The objective of this investigation was to determine whether specific cellular recognition of the epidermis is associated with the human skin diseases, psoriasis and lichen planus. Epidermal cells (EC) obtained from biopsies of involved and uninvolved skin of patients with these diseases were used as stimulators and targets for autologous peripheral blood mononuclear cells (PBMC) in assays of three conventional manifestations of cellular immunity: lymphocyte transformation, leukocyte migration-inhibition and cell-mediated cytotoxicity. Parallel tests were conducted with autologous PBMC as stimulators to ascertain the tissue specificity of the reactions evoked by autologous EC. Similar assays were conducted with EC and PBMC from a large group of normal subjects, and the results were compared to those of the dermatology patients by rigorous statistical analyses. No evidence of lymphocyte-mediated cytotoxicity towards autologous EC was obtained with any of the subject groups, but autologous EC, and to a lesser extent PBMC, of the psoriasis patients, but not of the other two groups, evoked significant lymphocyte transformation. These results were obtained only with patients on Goeckerman therapy, raising the possibility that they were a manifestation of the treatment (topical coal-tar and ultraviolet light irradiation) rather than of the disease, although reasons are presented why this is unlikely. Clearer evidence of disease-associated autoimmunity was obtained in the leukocyte migration-inhibition assays, where autologous EC, and to a lesser extent, PBMC, of the psoriasis patients in general, not just those on Goeckerman therapy, and not those of the lichen planus patients or of the normal subjects, stimulated the release of a leukocyte migration-inhibition factor. These results support the concept of a central role for T-cell mediated autoimmunity in the pathogenesis of psoriasis.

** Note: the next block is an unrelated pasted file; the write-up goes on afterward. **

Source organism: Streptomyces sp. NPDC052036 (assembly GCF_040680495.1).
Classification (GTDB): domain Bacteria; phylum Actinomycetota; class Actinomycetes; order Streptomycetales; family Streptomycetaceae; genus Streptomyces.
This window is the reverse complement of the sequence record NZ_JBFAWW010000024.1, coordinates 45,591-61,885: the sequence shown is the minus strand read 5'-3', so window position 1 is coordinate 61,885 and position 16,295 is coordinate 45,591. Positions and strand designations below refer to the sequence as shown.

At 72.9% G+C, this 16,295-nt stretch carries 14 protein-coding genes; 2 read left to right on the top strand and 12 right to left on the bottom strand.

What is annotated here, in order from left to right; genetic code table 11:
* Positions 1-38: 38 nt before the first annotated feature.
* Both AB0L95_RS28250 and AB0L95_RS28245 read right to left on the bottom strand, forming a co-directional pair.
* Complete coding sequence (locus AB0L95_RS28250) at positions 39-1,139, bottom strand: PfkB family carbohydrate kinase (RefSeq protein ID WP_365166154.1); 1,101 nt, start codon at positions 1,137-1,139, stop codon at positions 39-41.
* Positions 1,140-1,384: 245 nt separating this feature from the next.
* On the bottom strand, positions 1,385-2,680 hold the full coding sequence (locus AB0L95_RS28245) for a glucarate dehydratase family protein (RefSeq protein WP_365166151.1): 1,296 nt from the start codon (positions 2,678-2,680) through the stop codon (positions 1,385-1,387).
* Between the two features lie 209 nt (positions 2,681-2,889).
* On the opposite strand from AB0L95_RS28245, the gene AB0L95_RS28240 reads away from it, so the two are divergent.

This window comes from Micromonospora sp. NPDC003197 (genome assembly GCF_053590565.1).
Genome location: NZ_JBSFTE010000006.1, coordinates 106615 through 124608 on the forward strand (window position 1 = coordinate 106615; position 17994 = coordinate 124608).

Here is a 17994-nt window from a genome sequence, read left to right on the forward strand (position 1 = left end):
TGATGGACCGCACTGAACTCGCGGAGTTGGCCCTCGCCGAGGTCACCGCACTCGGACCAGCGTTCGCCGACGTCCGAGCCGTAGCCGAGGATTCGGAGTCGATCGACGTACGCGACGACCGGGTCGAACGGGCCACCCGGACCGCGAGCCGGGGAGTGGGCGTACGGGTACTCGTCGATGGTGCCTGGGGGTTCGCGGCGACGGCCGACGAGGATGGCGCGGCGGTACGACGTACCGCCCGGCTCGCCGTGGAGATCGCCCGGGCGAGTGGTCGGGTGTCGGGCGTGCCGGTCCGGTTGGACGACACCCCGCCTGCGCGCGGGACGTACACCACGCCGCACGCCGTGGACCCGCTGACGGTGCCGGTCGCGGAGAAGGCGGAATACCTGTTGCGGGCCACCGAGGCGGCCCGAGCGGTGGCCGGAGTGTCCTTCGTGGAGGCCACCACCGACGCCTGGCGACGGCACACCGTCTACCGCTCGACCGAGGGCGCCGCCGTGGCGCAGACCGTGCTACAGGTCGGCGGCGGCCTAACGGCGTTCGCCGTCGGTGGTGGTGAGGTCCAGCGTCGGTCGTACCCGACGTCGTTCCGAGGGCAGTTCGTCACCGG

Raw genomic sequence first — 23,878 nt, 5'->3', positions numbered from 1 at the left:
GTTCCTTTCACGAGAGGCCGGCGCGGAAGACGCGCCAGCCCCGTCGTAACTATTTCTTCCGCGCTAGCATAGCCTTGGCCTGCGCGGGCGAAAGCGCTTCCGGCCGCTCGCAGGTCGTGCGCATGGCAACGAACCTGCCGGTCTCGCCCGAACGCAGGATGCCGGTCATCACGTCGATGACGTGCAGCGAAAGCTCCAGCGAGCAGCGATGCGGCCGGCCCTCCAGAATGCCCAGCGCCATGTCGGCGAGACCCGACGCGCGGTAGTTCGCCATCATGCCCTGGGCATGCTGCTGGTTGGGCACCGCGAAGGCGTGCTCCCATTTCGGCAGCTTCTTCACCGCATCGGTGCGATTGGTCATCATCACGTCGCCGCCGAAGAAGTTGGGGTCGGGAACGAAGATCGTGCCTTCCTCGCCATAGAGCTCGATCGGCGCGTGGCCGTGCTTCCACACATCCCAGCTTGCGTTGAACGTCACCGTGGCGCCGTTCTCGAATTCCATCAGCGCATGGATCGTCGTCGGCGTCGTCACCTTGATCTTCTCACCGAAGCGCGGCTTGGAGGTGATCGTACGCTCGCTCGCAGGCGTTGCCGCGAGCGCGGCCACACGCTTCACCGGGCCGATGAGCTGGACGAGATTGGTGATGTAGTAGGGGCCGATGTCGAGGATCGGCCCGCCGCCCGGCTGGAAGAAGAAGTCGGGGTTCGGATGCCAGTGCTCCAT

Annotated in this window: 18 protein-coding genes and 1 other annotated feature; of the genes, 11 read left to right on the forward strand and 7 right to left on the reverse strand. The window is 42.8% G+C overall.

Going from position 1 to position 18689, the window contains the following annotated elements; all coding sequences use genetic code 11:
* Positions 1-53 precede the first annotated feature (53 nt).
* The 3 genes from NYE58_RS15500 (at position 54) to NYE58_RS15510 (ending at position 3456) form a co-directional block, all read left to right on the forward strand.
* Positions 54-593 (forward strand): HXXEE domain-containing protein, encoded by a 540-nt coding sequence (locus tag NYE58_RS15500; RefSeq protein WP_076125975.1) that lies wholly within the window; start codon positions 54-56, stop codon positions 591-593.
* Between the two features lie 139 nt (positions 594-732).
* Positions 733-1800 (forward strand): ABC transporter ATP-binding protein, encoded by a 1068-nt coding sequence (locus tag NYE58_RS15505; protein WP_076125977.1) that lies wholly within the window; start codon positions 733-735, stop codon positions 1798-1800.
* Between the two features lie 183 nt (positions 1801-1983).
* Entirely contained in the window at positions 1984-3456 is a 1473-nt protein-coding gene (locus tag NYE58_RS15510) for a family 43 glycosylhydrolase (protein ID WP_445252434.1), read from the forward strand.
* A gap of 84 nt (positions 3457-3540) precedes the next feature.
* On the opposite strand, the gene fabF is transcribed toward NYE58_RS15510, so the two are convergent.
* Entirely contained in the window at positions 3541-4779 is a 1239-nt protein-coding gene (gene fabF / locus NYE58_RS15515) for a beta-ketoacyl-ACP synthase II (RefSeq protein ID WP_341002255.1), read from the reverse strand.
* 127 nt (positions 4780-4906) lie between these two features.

ASJC Scopus subject areas
- Immunology and Allergy